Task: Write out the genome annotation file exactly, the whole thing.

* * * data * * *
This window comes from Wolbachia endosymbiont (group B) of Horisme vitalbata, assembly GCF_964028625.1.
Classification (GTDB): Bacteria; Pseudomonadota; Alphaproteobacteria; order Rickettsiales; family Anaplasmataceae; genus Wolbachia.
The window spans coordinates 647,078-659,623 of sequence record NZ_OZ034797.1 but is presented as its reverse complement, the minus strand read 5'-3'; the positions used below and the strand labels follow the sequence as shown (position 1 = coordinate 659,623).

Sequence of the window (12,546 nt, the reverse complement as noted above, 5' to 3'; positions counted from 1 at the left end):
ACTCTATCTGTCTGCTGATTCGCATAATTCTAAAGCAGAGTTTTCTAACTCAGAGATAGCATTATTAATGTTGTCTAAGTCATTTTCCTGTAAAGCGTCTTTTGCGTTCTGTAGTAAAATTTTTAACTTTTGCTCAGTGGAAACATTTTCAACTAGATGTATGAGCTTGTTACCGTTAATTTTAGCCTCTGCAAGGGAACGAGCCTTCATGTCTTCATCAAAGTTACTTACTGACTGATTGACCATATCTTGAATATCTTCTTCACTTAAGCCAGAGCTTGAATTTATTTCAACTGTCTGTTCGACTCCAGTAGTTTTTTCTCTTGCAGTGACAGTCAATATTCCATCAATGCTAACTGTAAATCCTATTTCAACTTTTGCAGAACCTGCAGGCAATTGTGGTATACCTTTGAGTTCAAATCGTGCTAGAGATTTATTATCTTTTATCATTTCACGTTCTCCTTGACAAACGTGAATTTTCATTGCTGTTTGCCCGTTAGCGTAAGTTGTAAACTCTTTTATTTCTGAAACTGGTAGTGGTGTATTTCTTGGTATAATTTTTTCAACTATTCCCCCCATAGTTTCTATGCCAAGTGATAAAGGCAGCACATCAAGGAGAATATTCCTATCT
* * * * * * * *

This window comes from Wolbachia endosymbiont (group B) of Horisme vitalbata, assembly GCF_964028625.1.
Classification (GTDB): Bacteria; Pseudomonadota; Alphaproteobacteria; order Rickettsiales; family Anaplasmataceae; genus Wolbachia.
The window spans coordinates 647,078-659,623 of sequence record NZ_OZ034797.1 but is presented as its reverse complement, the minus strand read 5'-3'; the positions used below and the strand labels follow the sequence as shown (position 1 = coordinate 659,623).

Sequence of the window (12,546 nt, the reverse complement as noted above, 5' to 3'; positions counted from 1 at the left end):
ACTCTATCTGTCTGCTGATTCGCATAATTCTAAAGCAGAGTTTTCTAACTCAGAGATAGCATTATTAATGTTGTCTAAGTCATTTTCCTGTAAAGCGTCTTTTGCGTTCTGTAGTAAAATTTTTAACTTTTGCTCAGTGGAAACATTTTCAACTAGATGTATGAGCTTGTTACCGTTAATTTTAGCCTCTGCAAGGGAACGAGCCTTCATGTCTTCATCAAAGTTACTTACTGACTGATTGACCATATCTTGAATATCTTCTTCACTTAAGCCAGAGCTTGAATTTATTTCAACTGTCTGTTCGACTCCAGTAGTTTTTTCTCTTGCAGTGACAGTCAATATTCCATCAATGCTAACTGTAAATCCTATTTCAACTTTTGCAGAACCTGCAGGCAATTGTGGTATACCTTTGAGTTCAAATCGTGCTAGAGATTTATTATCTTTTATCATTTCACGTTCTCCTTGACAAACGTGAATTTTCATTGCTGTTTGCCCGTTAGCGTAAGTTGTAAACTCTTTTATTTCTGAAACTGGTAGTGGTGTATTTCTTGGTATAATTTTTTCAACTATTCCCCCCATAGTTTCTATGCCAAGTGATAAAGGCAGCACATCAAGGAGAATATTCCTATCT